Commission Fines Auto Glass Manufacturers for Price-Fixing
The European Commission has imposed fines, totaling 1.7 billion U.S.
dollars (1.4 billion Euros), on Asahi, Pilkington, Saint-Gobain and Soliver
for illegal market sharing and exchange of commercially sensitive information
regarding deliveries of auto glass in the European Economic Area (EEA).
According to a statement released by the commission this morning, between
early 1998 and early 2003 these companies allegedly "discussed target
prices, market sharing and customer allocation in a series of meetings
and other illicit contacts."
Belgium-based Soliver also took part in some of these discussions, according
to the statement.
"These four companies controlled about 90 percent of the glass used
in the EEA in new cars and for original branded replacement glass for
cars at that time, a market worth about [$2.5 billion U.S. dollars] in
the last full year of the infringement," writes the commission.
Commission officials say it started the cartel investigation on its own
initiative following a tip-off from an anonymous source.
The Commission increased the fines to St. Gobain by 60 percent because
it was a repeat offender, according to the statement, and Asahi provided
additional information to help expose the infringement and its fine was
reduced by 50 percent under the Leniency Notice. The Commission reports
that these are the highest cartel fines it has ever imposed, both for
an individual company ($1.1 billion U.S. dollars on Saint Gobain) and
for a cartel as a whole.
"These companies cheated the car industry and car buyers for five
years in a market worth two billion euros in the last year of the cartel,"
says competition commissioner Neelie Kroes. "The overall fines are
high because of the large market, the seriousness of the case, and Saint-Gobain's
earlier offences. The Commission has imposed such high fines because it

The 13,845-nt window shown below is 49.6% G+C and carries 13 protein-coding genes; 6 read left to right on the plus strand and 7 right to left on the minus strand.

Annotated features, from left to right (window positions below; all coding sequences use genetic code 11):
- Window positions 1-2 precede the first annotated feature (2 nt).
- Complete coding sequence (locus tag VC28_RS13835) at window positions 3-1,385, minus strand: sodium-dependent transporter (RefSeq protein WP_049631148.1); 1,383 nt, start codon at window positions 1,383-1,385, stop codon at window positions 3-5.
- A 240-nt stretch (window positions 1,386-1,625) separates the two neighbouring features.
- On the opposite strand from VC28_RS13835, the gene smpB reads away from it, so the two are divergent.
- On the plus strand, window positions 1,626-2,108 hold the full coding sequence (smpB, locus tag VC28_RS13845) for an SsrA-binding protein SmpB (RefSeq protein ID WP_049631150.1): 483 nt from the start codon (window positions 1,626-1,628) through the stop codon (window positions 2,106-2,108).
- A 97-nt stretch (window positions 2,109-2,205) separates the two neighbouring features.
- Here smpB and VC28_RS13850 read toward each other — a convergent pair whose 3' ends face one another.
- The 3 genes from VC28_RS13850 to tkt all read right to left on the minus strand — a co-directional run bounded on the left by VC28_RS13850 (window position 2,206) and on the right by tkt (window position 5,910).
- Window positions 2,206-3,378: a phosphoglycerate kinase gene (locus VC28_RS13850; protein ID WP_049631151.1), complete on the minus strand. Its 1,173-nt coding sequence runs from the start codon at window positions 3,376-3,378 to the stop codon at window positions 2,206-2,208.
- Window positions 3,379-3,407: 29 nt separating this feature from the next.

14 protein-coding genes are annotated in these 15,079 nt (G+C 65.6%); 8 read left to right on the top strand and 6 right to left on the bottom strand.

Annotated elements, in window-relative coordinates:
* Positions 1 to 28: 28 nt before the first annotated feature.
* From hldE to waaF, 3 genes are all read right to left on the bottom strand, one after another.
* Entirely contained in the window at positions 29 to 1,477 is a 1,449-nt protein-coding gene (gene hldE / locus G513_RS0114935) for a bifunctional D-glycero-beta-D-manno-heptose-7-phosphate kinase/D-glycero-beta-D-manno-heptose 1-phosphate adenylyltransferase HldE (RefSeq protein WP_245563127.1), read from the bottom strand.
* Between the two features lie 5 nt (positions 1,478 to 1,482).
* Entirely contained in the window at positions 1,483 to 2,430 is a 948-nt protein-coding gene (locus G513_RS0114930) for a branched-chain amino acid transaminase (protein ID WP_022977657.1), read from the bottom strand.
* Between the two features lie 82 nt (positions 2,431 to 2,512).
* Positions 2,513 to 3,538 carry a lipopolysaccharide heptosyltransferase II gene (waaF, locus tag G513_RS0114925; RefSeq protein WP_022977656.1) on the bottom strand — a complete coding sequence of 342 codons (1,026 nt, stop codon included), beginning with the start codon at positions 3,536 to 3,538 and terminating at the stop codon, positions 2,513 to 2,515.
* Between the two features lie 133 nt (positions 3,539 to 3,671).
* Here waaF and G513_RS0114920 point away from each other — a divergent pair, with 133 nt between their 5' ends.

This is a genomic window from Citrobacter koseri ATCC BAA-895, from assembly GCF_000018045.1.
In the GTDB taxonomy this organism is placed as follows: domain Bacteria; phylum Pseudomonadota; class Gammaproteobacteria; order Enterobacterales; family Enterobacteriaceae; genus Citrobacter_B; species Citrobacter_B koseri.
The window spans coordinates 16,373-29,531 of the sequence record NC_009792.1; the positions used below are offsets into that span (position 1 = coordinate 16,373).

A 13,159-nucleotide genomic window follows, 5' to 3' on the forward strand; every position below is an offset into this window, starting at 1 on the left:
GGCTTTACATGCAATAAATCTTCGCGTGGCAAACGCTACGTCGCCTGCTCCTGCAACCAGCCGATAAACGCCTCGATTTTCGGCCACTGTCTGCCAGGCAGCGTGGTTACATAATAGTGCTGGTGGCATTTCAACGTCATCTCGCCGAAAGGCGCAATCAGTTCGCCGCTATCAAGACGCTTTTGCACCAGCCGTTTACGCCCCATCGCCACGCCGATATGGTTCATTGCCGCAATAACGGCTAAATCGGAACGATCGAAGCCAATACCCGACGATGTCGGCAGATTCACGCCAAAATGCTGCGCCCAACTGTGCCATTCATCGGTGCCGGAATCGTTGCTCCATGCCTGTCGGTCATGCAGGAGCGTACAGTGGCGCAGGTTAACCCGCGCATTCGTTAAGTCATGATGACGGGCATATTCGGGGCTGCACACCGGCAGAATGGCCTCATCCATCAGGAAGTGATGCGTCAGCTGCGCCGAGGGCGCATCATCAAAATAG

cannot and will not tolerate such illegal behavior. Management and shareholders
of companies that damage consumers and European industry by running cartels
must learn their lessons the hard way-if you cheat, you will get a heavy
The Commission started this investigation on its own initiative on the
basis of reliable information provided by an anonymous informant, officials
report. The information prompted the Commission to carry out surprise
inspections in 2005 at several sites of auto glass manufacturers in Europe.
After the inspections, Asahi Glass Co. and its European subsidiary, AGC
Flat Glass Europe (formerly 'Glaverbel), filed an application under the
2002 Leniency Notice. Under the Leniency Notice, companies can benefit
from a reduction of up to 100 percent if they enhance the Commission's
ability to discover secret cartels. Asahi/Glaverbel cooperated fully with
the Commission and provided additional information to help to expose the
infringement and its fine was reduced by 50 percent.
Asahi, Pilkington, Saint-Gobain and Soliver had regular discussions "with
a view to allocating between themselves car glass supplies to car manufacturers
in response to their tenders and to keeping the market shares of each
individual car glass supplier as stable as possible at the European level,"
the Commission reports.
The evidence uncovered by the Commission revealed several meetings at
airports and hotels in different European cities (for example in Frankfurt,
Paris and at Charles de Gaulle (Paris) and Zaventem (Brussels) airport
hotels) during which Asahi, Pilkington, Saint-Gobain and Soliver discussed
the allocation of car glass to be supplied for upcoming car models to
be produced and renegotiations of on-going contracts, and exchanged commercially
lucrative and confidential information, according to the press release
issued by the Commission.
The fines in this case are based on the "2006 Guidelines on Fines."
Under these Guidelines, fines reflect the overall economic significance
of the infringement as well as the share of each company involved. In
setting the fines, the Commission took into account the respective affected
sales of the companies involved as well as the combined market share and
the geographical scope of the cartel agreements.
The Commission increased the fines for Saint-Gobain by 60 percent because
it was a repeat offender, having already been fined for cartel activities
in previous Commission decisions in 1988 for Flat Glass Benelux and 1984
for Flat Glass Italy.
The fines are as follows:
||Reduction under the Leniency Notice
||Reduction under the Leniency Notice
||Approx. Fine (U.S. dollars)
|Asahi/AGC Flat Glass (Japan)
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